The central image of a genie in a bottle finds theoretical expression in the idea of people living in glass buildings, something Haneen things of with longing: then, besides the maximum transparency that would save her so much trouble, she could find out where her mother is. Not that Farghali is unaware of the effect of this on the reading: "It's a way of impeding the flow of the narrative in an attempt at that difficult mix between theory and fiction. My target," he says, "is language. What I'm trying to do is create a new language that can speak of the odd, the unreal, in perfectly realistic tones." Does he have a personal connection with "the other world", howeve? "It has to do with my growing up in Dubai and especially Oman, where the culture is saturated with stories of phantoms and djinn -- to be found in the desert, which makes up most of the city, indeed -- and elements of witchcraft are just part of everyday life. It was perfectly normal, for example, to talk about encountering a man with a goat's legs while crossing the street. And it is something that evidently stayed with me."
In the second part of the novel, Haneen returns to Egypt to research a PhD on the norms of sexual relations in the Egyptian society. Peeping out of the window of her hotel room, she is astonished by the number of veiled women on the street, and wonders whether they enjoy full penetration or make do with oral sex to preserve their virginity. Eventually her research yields a clearer vision of her country, unavailable to her prior to it -- insight.
One thing the second section does not suggest is an answer to the questions raised at the end of each of the first part's seven chapters, voiced by Haneen. Is it Farghali's intention that they should play an artistic role in the progress of the narrative? Does he mean to reinstate the role of the author in society by directly raising issues? "They are mere questions suggesting certain themes," he says. "They start out being part of Haneen's quest for truth." A Western, liberal woman, Haneen shows all the contradictions of the Egyptian middle class. In fact, whether or not Farghali is aware of this, the novel is a massive step forward in the arena of portraying women's sexual life and her relations with men in Arabic literature. The most brilliant part of the novel is Haneen's conversation with Ali, a young Egyptian man whom she has met in Egypt and fallen in love with. To her he embodied the strength and charm, as well as the duplicity, of the Eastern male. A witty, humorous conversation reveals the differences between West and East -- irreconcilable contradictions. Eventually Haneen finds solace in the monasteries of Wadi Al-Natrun, where she sees the face of her mother reflected in the eye of a nun. At last she goes back to France, deciding never to look back.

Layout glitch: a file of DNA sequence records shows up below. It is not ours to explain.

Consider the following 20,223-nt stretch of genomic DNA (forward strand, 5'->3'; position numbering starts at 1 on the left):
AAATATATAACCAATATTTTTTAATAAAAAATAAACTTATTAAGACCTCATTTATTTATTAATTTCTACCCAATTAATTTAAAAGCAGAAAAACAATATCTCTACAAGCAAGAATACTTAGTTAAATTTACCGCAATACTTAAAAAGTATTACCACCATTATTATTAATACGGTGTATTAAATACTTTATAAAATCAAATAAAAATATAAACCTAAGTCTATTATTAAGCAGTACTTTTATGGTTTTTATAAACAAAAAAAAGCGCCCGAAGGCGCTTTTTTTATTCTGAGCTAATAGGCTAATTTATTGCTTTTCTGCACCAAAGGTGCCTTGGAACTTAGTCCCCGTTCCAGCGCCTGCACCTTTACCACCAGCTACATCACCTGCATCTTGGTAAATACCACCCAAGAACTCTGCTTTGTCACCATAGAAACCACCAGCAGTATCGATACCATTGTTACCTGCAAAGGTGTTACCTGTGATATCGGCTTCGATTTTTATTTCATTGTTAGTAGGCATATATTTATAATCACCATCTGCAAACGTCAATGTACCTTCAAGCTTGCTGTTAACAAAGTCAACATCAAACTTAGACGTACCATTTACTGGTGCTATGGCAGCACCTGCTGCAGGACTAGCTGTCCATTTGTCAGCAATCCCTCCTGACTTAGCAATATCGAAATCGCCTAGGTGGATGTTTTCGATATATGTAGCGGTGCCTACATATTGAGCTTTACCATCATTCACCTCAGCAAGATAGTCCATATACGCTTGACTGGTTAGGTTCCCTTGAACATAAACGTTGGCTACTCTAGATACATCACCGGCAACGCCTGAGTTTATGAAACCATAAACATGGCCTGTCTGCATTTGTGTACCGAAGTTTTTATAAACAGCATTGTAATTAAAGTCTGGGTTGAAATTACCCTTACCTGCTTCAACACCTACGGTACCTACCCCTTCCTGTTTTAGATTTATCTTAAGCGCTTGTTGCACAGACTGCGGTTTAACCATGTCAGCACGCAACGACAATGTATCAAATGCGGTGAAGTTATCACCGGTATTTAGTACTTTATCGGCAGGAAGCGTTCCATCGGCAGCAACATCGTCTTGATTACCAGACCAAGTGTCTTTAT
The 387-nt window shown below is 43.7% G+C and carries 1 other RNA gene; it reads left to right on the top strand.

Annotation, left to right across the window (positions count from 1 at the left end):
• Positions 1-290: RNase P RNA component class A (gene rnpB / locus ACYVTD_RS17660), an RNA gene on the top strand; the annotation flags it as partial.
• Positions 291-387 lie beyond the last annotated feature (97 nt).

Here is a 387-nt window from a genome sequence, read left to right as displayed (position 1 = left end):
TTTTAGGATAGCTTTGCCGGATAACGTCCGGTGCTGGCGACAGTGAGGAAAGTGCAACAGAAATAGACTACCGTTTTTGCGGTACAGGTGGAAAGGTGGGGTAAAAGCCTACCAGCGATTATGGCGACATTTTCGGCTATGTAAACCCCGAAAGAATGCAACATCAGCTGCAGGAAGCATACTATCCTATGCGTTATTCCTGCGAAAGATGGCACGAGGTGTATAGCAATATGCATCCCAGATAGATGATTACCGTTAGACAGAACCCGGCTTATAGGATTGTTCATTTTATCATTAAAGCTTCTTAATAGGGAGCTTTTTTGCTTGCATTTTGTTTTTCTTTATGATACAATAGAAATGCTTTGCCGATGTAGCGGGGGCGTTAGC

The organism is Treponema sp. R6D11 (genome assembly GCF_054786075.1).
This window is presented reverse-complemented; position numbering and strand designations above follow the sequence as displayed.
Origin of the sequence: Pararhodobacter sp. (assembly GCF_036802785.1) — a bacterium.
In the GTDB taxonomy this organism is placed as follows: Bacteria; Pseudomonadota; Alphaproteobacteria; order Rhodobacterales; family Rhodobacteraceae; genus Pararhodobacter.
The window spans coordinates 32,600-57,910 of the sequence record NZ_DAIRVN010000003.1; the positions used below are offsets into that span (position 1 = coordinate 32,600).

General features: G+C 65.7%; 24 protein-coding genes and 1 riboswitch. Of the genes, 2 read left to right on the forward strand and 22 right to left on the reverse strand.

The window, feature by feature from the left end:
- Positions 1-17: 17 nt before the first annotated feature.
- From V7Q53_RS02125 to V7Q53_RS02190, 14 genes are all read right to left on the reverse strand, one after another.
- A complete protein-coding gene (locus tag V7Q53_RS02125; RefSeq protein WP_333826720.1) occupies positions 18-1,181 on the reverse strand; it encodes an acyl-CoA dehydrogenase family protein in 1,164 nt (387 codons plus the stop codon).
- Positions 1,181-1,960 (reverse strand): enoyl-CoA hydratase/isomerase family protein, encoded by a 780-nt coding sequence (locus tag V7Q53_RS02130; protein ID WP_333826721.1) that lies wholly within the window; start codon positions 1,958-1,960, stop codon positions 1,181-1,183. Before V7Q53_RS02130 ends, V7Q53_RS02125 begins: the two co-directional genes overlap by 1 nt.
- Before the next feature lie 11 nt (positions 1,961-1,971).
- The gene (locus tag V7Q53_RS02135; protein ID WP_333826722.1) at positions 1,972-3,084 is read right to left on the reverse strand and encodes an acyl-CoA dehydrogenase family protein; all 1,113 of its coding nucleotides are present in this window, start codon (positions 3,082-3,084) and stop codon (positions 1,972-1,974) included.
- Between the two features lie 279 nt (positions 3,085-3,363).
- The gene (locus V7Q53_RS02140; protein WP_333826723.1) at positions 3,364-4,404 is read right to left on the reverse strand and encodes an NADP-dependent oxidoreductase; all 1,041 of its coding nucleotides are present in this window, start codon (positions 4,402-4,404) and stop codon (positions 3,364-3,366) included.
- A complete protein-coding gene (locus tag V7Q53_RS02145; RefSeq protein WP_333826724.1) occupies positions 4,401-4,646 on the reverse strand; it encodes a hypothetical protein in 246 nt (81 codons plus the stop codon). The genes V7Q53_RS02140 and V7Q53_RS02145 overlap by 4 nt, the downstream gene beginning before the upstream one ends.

C a p t i o n : Jinniyah fi Qarora (Genie in a bottle)
© Copyright Al-Ahram Weekly. All rights reserved

Love Power..Well or fantasy?

Al-Ahram Weekly 9 - 15 May 2002
Ashbah Al-Hawas (Phantasmal Sensations) Cairo: Miret, 2001. pp80 Author: Ibrahim Farghali

Reviewed by Marie-Thérèse Abdel-Messih